Teaching people to become better home cooks and to better enjoy their food with family and friends is one of my biggest passions. Much of what I do as a television host and cookbook author revolves around this philosophy. Eating should be pleasurable and approached with a positive state of mind and with great anticipation. Eating is how we nourish our bodies, mind and soul — and we do so better in the company of others.
I often get letters and emails from my viewers asking, “What is the single biggest thing I can do to improve my cooking?” Well, there is not one answer to this — there are many! So I’ve compiled 7 items below that will make anyone a better home cook. As I like to say on my show, Tutti a tavola a mangiare: Everyone to the table to eat!
1. Respect the seasons.
The quality of the ingredients you use is the essence of good cooking. Items chosen in season taste best, are more affordable and offer greater nutrition. The best way to get produce in season is to shop at community farmer’s markets — where the farmers come to sell their products themselves. To make sure something is fresh, touch the produce you buy to make sure they are perfect. Artichokes, which are best in May, should squeak between the fingers. String beans, in-season in mid-summer, should snap when bent. Eggplants, in-season later in the summer, should be firm and shiny.
2. Taste as you go.
Test your food as you’re cooking often, to ensure there are no surprises when your dish is finished. Mellow out too much seasoning with dairy or butter. Add honey to balance spices. If you accidentally added too much salt, you could either add more of all the other ingredients, which will dilute the percentage of salt in the dish, or if you are cooking something in a liquid (like a soup or sauce), try adding a peeled, raw potato and cook for a short time to draw some of the salt out. You can correct just about any flaws before the meal is on the table.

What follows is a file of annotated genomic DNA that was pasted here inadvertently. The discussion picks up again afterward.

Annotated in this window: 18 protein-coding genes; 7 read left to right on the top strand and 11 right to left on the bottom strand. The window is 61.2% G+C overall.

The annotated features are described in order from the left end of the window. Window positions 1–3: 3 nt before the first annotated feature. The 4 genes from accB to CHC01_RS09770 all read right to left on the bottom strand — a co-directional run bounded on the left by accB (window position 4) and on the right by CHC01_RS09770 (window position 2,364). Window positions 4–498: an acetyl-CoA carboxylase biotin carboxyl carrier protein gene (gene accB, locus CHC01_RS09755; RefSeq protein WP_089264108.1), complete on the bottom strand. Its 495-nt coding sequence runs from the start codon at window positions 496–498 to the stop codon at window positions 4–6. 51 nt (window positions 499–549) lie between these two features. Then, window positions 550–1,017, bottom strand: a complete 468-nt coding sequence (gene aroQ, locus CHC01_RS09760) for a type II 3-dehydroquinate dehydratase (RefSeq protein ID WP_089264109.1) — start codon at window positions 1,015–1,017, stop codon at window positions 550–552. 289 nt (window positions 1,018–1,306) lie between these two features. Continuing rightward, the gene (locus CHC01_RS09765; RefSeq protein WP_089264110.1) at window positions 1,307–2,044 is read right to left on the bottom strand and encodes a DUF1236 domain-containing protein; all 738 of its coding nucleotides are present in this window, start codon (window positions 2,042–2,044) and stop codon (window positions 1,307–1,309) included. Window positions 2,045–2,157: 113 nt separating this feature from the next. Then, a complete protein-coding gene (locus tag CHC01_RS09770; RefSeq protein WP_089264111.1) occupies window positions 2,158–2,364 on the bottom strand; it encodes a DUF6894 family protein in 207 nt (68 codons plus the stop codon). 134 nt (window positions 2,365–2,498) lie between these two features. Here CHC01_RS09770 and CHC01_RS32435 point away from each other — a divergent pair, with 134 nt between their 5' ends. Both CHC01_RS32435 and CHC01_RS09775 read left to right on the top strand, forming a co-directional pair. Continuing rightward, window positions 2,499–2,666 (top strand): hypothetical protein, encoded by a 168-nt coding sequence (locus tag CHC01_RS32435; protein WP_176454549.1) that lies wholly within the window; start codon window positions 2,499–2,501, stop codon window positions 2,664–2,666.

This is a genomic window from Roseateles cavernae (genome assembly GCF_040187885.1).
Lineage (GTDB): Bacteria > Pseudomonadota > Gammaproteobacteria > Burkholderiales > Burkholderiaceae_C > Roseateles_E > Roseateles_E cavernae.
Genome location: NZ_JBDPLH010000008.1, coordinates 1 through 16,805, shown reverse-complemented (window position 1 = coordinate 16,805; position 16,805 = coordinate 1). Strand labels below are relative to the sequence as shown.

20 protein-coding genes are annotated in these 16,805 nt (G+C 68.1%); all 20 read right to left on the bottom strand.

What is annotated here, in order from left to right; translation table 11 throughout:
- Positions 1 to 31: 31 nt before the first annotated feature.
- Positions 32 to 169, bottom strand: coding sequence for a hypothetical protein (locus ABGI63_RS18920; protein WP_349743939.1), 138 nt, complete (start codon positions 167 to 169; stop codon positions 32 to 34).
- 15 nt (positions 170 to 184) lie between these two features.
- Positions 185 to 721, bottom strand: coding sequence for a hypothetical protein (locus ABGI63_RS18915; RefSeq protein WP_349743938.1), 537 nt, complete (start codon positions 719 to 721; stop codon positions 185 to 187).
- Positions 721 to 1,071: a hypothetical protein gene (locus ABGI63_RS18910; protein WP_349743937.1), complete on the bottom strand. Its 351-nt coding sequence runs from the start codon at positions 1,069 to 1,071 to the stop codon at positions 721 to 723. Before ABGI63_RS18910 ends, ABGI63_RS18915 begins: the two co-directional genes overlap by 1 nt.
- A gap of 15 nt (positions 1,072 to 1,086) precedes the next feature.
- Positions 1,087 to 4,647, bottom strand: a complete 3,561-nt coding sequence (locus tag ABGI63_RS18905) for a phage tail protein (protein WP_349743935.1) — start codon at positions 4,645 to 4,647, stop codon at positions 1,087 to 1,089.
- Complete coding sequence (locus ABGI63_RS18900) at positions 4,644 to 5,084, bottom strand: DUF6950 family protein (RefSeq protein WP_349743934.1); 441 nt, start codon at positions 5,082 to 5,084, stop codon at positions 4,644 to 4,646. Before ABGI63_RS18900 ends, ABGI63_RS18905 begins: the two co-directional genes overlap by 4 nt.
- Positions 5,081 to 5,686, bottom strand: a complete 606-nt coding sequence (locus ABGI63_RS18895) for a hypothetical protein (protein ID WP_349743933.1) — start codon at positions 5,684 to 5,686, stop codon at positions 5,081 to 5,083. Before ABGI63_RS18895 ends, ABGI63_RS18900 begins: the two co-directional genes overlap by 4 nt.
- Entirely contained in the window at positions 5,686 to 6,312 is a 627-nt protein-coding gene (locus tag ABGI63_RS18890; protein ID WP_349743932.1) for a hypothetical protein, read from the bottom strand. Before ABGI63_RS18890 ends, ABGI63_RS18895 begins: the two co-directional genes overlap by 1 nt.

3. Add flavor at the end of cooking.
We all love the flavor of butter and olive oil in our foods, and we usually begin the cooking process with them. But to maximize that flavor, save most of the butter or oil to add at the end of the cooking process since heat dissipates flavor. Grill bread first and then add the oil after, or add butter to pasta or vegetables after they have been cooked, for example.
4. Keep it simple.
Just because a recipe is complicated doesn’t mean it is inherently better. Develop a repertoire of simple dishes that highlight authentic flavors of the ingredients — you’ll save time without skimping on taste. One of the simplest, yet most flavorful dishes I make is Cacio e Pepe. Drain 1 pound of cooked pasta, toss it in a warm bowl with grated pecorino cheese, a few tablespoons of the pasta cooking-water, some good olive oil and lots of coarsely-ground black pepper. It is the ultimate in simplicity yet packs a wallop of flavor.
5. Keep an eye on the temperature.
It’s a fundamental skill. The heat applied in cooking is critical to the success of a dish, as the texture — crisp, charred, moist, soft, crunchy, viscous, dry, soupy — is determined by heat. Never underestimate the importance of a good cooking thermometer. It could make the difference between perfectly cooked chicken thighs and a dry, overdone bird.
6. Make items ahead, in batches.
Though it is available in stores, I suggest that you cook up a big pot of stock on the weekend and keep it in reserve for when you are making soups and sauces. I like to freeze stock in ice cube trays and store in a plastic bag. Or take fresh herbs from your garden, put them in an ice cube tray, fill with water and freeze like that. This way, I can grab a few cubes when needed. I also make a big batch of pesto with fresh basil in the summer and freeze the same way, to use in soups and sauces in the middle of winter.
7. Please the senses.
Eating is a sensory experience, first experienced by the eyes. So when plating food, think about how to make food look appealing. Use plain white plates, especially when the food is dark or complicated. After the eyes, the nose is the next sense to experience food. So make sure the only aroma in the kitchen is of the food. Don’t burn scented candles, or wear heavy perfume, when cooking or serving food.
Lidia Bastianich is an Emmy award-winning public television host, a bestselling cookbook author, owner/co-owner of six restaurants including Felidia in NYC, and co-owner of the Italian marketplace, Eataly. Her newest book is Lidia’s Mastering the Art of Italian Cuisine.